Study: 125K more people to struggle with food insecurity by November

The coronavirus financial crisis is causing families to wonder where their next meal is coming from.

JACKSONVILLE, Fla. – As closures and orders meant to limit the spread of the COVID-19 pandemic extended across the country, the economy and employment sector took an unprecedented hit. That ripple effect caused millions to lose their jobs, and the unemployment system wasn’t enough to rescue unemployed workers from falling into the condition of food insecurity.

Food insecurity is defined as the disruption of food intake or eating patterns because of a lack of money and other resources. It includes not having access to transportation or quality grocery stores.

“When you break it right down, food insecurity is that you don’t know where your next meal will come from,” Feeding Northeast Florida CEO Susan King said.

A recent study by Feeding America examined what the predicted effects of the pandemic would be on families in Northeast Florida. It shows 125,000 more people in the region will fall into the condition of food insecurity by November.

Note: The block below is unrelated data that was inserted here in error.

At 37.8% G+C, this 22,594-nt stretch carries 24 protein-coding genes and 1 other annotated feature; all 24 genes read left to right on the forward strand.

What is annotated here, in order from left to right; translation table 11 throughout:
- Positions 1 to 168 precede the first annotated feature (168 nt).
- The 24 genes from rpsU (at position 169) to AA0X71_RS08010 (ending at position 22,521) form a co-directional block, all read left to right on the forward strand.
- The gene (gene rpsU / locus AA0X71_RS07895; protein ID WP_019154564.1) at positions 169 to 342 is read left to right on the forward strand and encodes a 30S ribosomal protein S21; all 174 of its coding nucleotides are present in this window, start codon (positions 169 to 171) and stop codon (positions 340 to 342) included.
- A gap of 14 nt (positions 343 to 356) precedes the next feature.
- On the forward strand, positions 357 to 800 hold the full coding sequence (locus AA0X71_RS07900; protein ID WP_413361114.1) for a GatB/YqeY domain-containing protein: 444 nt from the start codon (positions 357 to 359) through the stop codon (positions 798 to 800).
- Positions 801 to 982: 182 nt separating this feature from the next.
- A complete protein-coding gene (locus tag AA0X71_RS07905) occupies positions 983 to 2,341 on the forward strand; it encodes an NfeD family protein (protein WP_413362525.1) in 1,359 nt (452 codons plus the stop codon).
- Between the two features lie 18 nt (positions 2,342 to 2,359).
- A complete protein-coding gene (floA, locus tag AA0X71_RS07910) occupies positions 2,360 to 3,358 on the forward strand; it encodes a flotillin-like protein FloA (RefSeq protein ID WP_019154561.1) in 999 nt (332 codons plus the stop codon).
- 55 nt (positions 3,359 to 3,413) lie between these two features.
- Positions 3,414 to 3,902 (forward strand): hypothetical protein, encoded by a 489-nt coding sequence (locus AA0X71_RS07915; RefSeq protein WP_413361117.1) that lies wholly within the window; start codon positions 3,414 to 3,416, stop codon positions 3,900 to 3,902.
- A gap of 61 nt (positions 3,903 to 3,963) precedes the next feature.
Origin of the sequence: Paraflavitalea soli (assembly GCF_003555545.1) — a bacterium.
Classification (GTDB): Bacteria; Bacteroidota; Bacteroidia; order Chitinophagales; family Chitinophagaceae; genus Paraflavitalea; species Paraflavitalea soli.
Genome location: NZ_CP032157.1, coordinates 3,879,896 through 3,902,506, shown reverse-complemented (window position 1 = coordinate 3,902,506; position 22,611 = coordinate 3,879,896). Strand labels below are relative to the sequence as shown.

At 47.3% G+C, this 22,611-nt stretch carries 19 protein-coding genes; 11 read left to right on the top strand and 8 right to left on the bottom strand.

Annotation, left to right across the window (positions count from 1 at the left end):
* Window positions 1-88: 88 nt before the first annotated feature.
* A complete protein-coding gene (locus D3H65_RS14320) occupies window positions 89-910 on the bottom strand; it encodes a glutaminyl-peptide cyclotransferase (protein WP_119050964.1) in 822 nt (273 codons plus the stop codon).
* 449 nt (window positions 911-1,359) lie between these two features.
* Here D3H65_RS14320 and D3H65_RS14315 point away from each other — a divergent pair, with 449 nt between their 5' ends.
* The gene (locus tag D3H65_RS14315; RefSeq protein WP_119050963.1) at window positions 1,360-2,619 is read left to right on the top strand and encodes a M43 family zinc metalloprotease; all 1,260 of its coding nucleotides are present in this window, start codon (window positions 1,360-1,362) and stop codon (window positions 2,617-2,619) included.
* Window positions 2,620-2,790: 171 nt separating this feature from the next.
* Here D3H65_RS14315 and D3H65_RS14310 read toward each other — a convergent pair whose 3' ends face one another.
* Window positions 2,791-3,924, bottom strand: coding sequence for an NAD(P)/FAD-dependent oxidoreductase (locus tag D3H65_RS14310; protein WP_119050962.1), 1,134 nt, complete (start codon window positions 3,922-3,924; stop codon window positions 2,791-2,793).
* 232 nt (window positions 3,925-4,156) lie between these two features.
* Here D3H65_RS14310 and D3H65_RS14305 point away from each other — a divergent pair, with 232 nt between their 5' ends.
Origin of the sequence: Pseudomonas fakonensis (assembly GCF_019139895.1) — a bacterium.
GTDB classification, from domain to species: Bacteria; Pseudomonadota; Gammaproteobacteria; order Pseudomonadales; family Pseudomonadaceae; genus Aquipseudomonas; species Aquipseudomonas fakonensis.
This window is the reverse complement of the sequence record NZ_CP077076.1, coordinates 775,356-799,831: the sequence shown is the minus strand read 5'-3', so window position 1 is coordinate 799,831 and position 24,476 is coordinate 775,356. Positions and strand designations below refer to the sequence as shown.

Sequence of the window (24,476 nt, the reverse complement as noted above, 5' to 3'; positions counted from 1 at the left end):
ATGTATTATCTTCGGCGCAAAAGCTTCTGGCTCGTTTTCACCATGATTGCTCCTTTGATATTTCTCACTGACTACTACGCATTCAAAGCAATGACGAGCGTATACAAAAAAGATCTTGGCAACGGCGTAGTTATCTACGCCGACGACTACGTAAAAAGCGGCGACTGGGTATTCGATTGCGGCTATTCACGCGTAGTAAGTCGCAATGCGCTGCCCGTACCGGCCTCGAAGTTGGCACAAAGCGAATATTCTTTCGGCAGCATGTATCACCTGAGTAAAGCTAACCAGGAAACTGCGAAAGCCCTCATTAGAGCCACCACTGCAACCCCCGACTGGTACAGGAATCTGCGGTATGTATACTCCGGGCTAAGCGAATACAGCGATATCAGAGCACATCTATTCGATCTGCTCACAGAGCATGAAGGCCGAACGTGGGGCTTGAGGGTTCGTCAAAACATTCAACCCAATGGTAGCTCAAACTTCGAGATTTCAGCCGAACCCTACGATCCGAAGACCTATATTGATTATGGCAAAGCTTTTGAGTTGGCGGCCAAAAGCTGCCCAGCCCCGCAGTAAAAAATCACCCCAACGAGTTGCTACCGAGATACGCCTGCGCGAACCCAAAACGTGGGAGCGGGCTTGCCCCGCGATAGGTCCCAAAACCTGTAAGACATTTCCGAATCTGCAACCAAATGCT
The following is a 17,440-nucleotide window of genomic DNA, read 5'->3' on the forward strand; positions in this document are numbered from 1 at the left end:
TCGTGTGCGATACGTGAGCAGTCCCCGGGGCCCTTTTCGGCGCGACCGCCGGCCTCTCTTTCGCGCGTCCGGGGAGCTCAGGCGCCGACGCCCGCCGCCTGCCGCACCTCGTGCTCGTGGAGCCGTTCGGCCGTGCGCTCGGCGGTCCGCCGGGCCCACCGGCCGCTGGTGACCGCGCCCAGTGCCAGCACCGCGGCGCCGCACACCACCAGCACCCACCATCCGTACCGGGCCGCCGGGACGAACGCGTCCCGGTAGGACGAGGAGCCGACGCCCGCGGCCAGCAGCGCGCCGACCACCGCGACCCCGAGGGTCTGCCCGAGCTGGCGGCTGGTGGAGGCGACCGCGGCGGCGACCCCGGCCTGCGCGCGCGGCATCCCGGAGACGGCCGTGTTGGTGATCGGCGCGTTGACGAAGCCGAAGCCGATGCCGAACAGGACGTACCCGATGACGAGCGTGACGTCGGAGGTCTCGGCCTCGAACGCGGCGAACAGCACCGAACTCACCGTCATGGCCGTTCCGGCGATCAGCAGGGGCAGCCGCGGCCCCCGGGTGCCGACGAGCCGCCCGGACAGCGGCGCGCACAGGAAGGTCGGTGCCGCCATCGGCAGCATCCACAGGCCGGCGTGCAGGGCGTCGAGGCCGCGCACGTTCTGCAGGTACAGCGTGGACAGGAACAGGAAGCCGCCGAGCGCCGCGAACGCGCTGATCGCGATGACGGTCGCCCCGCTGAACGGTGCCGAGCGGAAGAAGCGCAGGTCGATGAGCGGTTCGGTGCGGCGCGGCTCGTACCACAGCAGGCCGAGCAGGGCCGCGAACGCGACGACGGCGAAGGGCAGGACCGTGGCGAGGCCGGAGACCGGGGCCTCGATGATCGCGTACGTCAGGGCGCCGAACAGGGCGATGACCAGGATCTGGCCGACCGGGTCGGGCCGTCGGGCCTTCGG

It’s a grim reality that Feeding Northeast Florida is working every day to combat.

Putting it into numbers, prior to the pandemic, Feeding Northeast Florida was processing about 50,000 pounds of food every day. Now the nonprofit food bank is giving out 150,000 pounds of food daily, but even that increase isn’t enough.

“At about 80% of our mobile distributions, we’re not able to service all of the people that are lined up for food. There’s just so much need. It’s hard to anticipate it at a particular site,” King said.

The study identified the northwest quadrant of Jacksonville as being a high-needs area, but it also showed St. Johns County would see the highest increase in people who would become food insecure, at 55%.

“It’s across the board. It can be your neighbor who lost their job four months ago and hasn’t been able to replace that income,” King said.

Despite this, there’s a small but definite bright spot; King said the community has rallied together to try and help as many people as they can.

“The reality of this increased need is we’ve had incredible community support. So much so that we have a really powerful voice that helps us let everyone know what we as a community, what we as a country are facing,” she said.

The study showed the need for food would peak in November, but that there is likely to be an elevated need that lasts through 2021. Feeding Northeast Florida is now asking those who are able, to make a financial donation.

You can do that here.